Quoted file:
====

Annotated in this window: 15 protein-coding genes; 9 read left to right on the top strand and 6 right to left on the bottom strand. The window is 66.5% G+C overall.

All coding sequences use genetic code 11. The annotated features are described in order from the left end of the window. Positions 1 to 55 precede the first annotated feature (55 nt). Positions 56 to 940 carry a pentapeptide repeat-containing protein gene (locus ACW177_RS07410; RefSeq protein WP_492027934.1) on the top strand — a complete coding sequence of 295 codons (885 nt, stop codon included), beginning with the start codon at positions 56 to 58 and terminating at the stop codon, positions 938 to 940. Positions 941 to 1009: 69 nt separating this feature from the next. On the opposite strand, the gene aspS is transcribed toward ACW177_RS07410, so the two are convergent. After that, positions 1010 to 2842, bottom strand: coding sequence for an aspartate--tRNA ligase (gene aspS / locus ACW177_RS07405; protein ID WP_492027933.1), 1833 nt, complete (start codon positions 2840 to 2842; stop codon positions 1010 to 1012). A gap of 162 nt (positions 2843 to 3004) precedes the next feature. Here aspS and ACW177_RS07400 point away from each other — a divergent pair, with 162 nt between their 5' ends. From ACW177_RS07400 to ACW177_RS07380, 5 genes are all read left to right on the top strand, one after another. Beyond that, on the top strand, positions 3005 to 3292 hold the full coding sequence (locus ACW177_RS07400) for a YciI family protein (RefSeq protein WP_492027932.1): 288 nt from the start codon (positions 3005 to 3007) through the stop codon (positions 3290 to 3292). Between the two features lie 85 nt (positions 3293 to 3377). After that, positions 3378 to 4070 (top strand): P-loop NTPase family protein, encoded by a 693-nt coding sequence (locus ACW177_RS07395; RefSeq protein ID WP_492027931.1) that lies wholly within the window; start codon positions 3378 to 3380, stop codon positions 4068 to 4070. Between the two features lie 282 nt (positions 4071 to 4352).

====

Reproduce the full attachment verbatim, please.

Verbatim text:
Annotated in this window: 15 protein-coding genes; 9 read left to right on the top strand and 6 right to left on the bottom strand. The window is 66.5% G+C overall.

All coding sequences use genetic code 11. The annotated features are described in order from the left end of the window. Positions 1 to 55 precede the first annotated feature (55 nt). Positions 56 to 940 carry a pentapeptide repeat-containing protein gene (locus ACW177_RS07410; RefSeq protein WP_492027934.1) on the top strand — a complete coding sequence of 295 codons (885 nt, stop codon included), beginning with the start codon at positions 56 to 58 and terminating at the stop codon, positions 938 to 940. Positions 941 to 1009: 69 nt separating this feature from the next. On the opposite strand, the gene aspS is transcribed toward ACW177_RS07410, so the two are convergent. After that, positions 1010 to 2842, bottom strand: coding sequence for an aspartate--tRNA ligase (gene aspS / locus ACW177_RS07405; protein ID WP_492027933.1), 1833 nt, complete (start codon positions 2840 to 2842; stop codon positions 1010 to 1012). A gap of 162 nt (positions 2843 to 3004) precedes the next feature. Here aspS and ACW177_RS07400 point away from each other — a divergent pair, with 162 nt between their 5' ends. From ACW177_RS07400 to ACW177_RS07380, 5 genes are all read left to right on the top strand, one after another. Beyond that, on the top strand, positions 3005 to 3292 hold the full coding sequence (locus ACW177_RS07400) for a YciI family protein (RefSeq protein WP_492027932.1): 288 nt from the start codon (positions 3005 to 3007) through the stop codon (positions 3290 to 3292). Between the two features lie 85 nt (positions 3293 to 3377). After that, positions 3378 to 4070 (top strand): P-loop NTPase family protein, encoded by a 693-nt coding sequence (locus ACW177_RS07395; RefSeq protein ID WP_492027931.1) that lies wholly within the window; start codon positions 3378 to 3380, stop codon positions 4068 to 4070. Between the two features lie 282 nt (positions 4071 to 4352).